South and North Korea will launch a field study soon to relink railways cut since the 1950-53 Korean conflict, Seoul's Unification Ministry said yesterday, the latest development in improving ties between two sides technically still at war.
The announcement came after the UN Security Council granted sanctions exemptions last week following consultations between South Korea and the United States.
The Friday's survey would be a first step in an agreement to reconnect rail and road links reached by South Korean President Moon Jae-in and North Korean leader Kim Jong Un at their first summit in April.
About 30 officials from each side are expected to take part in the 18-day study, which will include a 2,600-km (1,615-mile) train trip. They will inspect two routes in North Korea, between Kaesong and Sinuiju in the west and Mount Kumgang and the Tumen River in the east, which would ultimately be linked to the South, the ministry said.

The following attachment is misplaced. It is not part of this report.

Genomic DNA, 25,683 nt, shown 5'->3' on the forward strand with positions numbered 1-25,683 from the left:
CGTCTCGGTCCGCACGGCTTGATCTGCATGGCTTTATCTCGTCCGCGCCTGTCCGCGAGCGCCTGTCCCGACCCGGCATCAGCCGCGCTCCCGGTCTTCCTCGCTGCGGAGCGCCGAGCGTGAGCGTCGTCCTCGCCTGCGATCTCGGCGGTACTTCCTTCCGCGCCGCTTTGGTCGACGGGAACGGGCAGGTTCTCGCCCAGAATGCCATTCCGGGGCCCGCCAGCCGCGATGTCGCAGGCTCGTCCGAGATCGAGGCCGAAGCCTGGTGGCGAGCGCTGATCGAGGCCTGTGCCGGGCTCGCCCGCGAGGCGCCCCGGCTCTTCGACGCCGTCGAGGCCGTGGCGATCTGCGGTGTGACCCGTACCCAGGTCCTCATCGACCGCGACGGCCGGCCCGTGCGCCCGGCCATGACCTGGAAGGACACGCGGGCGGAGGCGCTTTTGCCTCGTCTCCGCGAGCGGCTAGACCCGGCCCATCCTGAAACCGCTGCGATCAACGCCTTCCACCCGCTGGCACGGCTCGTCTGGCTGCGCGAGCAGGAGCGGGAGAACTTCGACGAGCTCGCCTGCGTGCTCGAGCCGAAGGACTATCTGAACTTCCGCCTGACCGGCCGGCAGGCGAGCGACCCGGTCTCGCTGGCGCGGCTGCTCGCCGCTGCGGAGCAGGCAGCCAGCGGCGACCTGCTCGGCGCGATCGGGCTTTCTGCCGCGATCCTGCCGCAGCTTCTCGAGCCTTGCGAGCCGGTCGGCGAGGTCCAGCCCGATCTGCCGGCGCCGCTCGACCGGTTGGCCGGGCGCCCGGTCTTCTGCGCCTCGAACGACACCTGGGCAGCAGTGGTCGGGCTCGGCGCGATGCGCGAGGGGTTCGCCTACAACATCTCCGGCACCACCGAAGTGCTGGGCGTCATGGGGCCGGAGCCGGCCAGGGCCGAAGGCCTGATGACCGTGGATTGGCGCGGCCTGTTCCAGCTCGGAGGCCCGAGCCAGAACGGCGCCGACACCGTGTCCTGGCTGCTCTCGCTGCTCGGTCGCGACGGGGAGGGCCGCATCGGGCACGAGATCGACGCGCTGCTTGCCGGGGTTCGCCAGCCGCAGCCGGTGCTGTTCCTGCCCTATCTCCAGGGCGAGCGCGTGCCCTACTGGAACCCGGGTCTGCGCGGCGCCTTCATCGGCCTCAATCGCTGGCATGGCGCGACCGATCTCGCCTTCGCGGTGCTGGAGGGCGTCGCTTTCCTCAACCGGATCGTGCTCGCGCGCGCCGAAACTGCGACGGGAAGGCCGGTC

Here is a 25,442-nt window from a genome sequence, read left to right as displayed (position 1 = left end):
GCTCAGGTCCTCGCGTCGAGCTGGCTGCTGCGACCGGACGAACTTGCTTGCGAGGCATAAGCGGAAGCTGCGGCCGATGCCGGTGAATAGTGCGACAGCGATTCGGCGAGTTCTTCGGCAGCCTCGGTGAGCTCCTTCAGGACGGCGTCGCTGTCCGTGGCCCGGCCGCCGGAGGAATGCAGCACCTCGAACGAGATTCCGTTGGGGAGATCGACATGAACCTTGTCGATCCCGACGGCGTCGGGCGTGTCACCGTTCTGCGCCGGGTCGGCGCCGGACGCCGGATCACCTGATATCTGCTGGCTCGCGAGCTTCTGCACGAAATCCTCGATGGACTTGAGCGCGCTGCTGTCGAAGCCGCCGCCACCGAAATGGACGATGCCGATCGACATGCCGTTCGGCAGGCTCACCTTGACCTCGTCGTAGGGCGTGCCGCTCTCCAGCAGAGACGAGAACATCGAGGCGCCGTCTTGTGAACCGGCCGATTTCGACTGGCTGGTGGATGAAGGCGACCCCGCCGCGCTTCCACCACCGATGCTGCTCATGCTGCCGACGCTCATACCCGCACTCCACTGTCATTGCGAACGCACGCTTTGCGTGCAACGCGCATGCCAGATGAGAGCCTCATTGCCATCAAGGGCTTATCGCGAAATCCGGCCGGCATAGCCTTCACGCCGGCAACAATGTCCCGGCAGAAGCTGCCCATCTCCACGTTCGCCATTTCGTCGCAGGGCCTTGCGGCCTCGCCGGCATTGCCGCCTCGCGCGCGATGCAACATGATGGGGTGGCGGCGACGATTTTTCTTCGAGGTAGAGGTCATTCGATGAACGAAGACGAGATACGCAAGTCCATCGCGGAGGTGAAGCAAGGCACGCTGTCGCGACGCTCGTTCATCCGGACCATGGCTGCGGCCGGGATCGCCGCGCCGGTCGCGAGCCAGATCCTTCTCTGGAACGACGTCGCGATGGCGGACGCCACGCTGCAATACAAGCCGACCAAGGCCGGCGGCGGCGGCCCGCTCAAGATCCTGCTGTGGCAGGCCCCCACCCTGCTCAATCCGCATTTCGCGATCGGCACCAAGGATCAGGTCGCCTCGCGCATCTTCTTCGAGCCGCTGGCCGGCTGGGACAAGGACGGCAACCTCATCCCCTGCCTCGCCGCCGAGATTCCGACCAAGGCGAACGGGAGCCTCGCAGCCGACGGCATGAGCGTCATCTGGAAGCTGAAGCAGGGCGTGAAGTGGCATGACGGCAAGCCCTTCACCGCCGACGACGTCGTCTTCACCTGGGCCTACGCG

"After the joint survey, we will work on drawing up a basic framework for the project, additional research and design, and the actual construction would be conducted in line with progress on North Korea's denuclearisation," the ministry said in a statement.
Meanwhile, South Korea's Yonhap news agency, citing a senior diplomatic source, reported on Tuesday that North Korean leader Kim is willing to allow inspectors into the reclusive country's main nuclear complex in Yongbyon.
Kim had earlier expressed openness to shutting down the site if Washington took "corresponding" measures, but no offer to allow inspectors in to verify had been reported.
Asked about reports on Tuesday on North Korean willingness to allow inspectors in and whether there had been new developments, State Department spokeswoman Heather Nauert said she was "not aware of any of that," but Kim had agreed to inspections in a meeting with Pompeo recently.
The United States has stressed the importance of verification as it negotiates with the North about the denuclearization of the Korean Peninsula.
US officials have been concerned that inter-Korean relations may be advancing too fast even as Pyongyang and Washington struggle to make headway in denuclearisation talks.
North and South Korea are technically still at war because the 1950-53 conflict ended in a truce, not a peace treaty.
North Korea has for years pursued nuclear and missile programmes in defiance of UN sanctions. But the two Koreas moved to defrost relations this year.